Tuesday, October 07, 2014

Police fail in bid to impose Serious Crime Prevention Orders on three Bradford men

Police have failed in a bid to impose Serious Crime Prevention Orders on three Bradford men jailed for a firearms conspiracy.
The orders would have been among the first to be granted in West Yorkshire.
But Judge David Hatton QC yesterday rejected a prosecution application for orders against Iflaq Khan, Nadeem Hussain and Joseph Stott, all from Bradford, as well as Umar Hussain, from the Midlands, at a Bradford Crown Court hearing.
Khan, 36, of Baxendall Street, West Bowling, Bradford; Nadeem Hussain, 33, of Merton Road, Little Horton, Bradford; and Joseph Stott, 25, of Halton Place, Great Horton, Bradford; were each jailed for seven and a half years in January last year after pleading guilty to conspiracy to possess a firearm and ammunition with intent to endanger life.
Umar Hussain, 30, of Sandhurst Avenue, Birmingham, was jailed for three and a half years after admitting conspiracy to possess a firearm with intent to cause fear of violence. He has already been released from prison.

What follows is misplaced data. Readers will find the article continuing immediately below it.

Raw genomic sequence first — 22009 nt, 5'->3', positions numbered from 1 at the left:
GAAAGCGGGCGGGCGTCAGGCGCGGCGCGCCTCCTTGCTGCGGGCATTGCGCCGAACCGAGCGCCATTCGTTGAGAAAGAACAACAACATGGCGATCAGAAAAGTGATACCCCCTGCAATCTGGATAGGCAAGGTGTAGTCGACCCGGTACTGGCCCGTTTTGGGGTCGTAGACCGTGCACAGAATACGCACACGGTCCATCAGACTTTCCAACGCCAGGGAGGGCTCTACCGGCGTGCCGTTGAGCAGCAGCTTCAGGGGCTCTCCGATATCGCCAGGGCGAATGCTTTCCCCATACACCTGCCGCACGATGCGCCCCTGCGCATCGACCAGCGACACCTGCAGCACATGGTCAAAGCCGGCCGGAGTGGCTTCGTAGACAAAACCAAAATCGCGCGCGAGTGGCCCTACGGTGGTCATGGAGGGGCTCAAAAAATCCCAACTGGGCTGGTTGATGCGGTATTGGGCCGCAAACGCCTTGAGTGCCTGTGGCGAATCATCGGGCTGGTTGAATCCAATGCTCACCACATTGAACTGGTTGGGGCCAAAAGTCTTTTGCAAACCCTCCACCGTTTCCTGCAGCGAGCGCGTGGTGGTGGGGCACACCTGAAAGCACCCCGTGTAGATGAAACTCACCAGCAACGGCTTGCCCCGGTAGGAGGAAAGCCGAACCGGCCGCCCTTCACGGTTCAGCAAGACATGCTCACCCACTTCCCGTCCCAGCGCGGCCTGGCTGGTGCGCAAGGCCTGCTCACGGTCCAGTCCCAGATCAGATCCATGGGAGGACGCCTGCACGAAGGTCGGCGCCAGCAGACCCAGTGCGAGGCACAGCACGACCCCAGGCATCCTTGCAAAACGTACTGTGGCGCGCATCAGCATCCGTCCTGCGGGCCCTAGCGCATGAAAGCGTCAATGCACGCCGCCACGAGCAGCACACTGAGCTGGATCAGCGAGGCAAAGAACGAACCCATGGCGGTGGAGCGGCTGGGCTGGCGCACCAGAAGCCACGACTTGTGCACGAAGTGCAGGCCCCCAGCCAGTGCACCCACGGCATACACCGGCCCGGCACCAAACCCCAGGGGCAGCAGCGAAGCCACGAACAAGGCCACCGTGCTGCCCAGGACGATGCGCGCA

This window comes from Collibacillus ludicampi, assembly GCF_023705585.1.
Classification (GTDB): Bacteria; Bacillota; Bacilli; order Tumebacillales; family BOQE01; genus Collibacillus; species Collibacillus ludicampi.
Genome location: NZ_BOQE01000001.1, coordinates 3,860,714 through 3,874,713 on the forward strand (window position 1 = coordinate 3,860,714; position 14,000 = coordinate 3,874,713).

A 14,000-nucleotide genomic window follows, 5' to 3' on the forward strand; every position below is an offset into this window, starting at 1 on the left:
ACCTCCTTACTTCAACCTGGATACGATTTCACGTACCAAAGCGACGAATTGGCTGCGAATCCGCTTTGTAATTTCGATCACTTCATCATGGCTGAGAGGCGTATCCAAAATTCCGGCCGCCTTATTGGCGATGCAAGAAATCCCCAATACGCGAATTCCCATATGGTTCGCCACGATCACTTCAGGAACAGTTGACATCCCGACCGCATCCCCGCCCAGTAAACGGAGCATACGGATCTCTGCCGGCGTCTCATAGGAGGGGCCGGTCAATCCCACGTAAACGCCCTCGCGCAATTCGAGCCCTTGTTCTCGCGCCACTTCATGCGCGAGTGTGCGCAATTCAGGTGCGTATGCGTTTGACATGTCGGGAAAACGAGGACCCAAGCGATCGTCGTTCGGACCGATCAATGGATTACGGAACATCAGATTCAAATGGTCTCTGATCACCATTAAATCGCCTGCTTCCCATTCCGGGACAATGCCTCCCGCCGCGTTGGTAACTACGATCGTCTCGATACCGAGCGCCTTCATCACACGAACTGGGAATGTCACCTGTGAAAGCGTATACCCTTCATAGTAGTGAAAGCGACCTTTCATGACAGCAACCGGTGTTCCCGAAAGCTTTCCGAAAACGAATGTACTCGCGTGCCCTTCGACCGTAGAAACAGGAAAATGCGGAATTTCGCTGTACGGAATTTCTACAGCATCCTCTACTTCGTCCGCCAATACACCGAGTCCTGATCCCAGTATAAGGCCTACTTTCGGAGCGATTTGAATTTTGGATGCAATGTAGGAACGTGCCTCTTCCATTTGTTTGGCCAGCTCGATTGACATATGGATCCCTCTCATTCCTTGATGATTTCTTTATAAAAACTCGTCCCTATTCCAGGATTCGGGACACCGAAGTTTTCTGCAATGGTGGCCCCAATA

The plot involved an agreement to supply a sawn off shotgun and three live cartridges to an unknown person in Birmingham to shoot someone.
Khan, an office worker at Khan's Solicitors in Sunbridge Road, Bradford, was the contact and organiser in Bradford. He enrolled Nadeem Hussain to obtain the weapon and ammunition from Stott, to hand over to Umar Hussain, who was paid £300 by an unknown person to drive from Birmingham to collect the gun and cartridges.

But barrister Nick Worsley, representing Khan, said it had been a one-off incident, arising out of a peculiar set of circumstances.
Prosecutor Andrew Kershaw told the court yesterday that the Crown's case was that the orders would protect the public by preventing, restricting or disrupting the involvement by the defendants in serious crime.
Jason Pitter QC, for Nadeem Hussain, said his client had a limited role as a facilitator.
Stott's barrister, Camille Morland, said he did not accept he was involved in the transfer of the weapon, his role was to assist in its storage.
Abdul Iqbal QC, for Umar Hussain, said he had no convictions before or since. He was involved on one occasion to pick up a holdall and take it to Birmingham.
Judge Hatton said: "I am unable to assess that there is a real and significant risk of the commission of further serious offences, within the definition of the Act, to justify the making of an order in any case."

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